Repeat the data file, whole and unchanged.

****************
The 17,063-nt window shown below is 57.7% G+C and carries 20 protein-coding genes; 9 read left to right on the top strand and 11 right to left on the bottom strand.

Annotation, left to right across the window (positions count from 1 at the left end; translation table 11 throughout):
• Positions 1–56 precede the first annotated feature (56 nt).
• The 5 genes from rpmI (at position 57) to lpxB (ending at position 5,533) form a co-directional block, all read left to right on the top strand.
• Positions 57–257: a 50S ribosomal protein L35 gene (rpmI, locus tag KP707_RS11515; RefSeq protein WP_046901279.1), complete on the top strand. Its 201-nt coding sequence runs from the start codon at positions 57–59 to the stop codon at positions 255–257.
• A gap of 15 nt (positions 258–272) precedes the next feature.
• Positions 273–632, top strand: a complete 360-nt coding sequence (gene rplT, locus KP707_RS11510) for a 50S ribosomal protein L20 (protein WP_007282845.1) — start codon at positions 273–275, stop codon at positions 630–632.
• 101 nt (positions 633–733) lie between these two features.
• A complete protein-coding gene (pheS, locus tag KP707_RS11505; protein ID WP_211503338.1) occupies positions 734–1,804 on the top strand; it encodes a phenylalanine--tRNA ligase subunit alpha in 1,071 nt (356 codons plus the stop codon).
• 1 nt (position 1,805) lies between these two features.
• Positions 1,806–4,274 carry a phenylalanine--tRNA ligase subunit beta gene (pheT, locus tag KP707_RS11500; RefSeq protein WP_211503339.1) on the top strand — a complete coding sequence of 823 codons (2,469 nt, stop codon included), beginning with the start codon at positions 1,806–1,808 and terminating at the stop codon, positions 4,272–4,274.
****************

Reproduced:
The 17,063-nt window shown below is 57.7% G+C and carries 20 protein-coding genes; 9 read left to right on the top strand and 11 right to left on the bottom strand.

Annotation, left to right across the window (positions count from 1 at the left end; translation table 11 throughout):
• Positions 1–56 precede the first annotated feature (56 nt).
• The 5 genes from rpmI (at position 57) to lpxB (ending at position 5,533) form a co-directional block, all read left to right on the top strand.
• Positions 57–257: a 50S ribosomal protein L35 gene (rpmI, locus tag KP707_RS11515; RefSeq protein WP_046901279.1), complete on the top strand. Its 201-nt coding sequence runs from the start codon at positions 57–59 to the stop codon at positions 255–257.
• A gap of 15 nt (positions 258–272) precedes the next feature.
• Positions 273–632, top strand: a complete 360-nt coding sequence (gene rplT, locus KP707_RS11510) for a 50S ribosomal protein L20 (protein WP_007282845.1) — start codon at positions 273–275, stop codon at positions 630–632.
• 101 nt (positions 633–733) lie between these two features.
• A complete protein-coding gene (pheS, locus tag KP707_RS11505; protein ID WP_211503338.1) occupies positions 734–1,804 on the top strand; it encodes a phenylalanine--tRNA ligase subunit alpha in 1,071 nt (356 codons plus the stop codon).
• 1 nt (position 1,805) lies between these two features.
• Positions 1,806–4,274 carry a phenylalanine--tRNA ligase subunit beta gene (pheT, locus tag KP707_RS11500; RefSeq protein WP_211503339.1) on the top strand — a complete coding sequence of 823 codons (2,469 nt, stop codon included), beginning with the start codon at positions 1,806–1,808 and terminating at the stop codon, positions 4,272–4,274.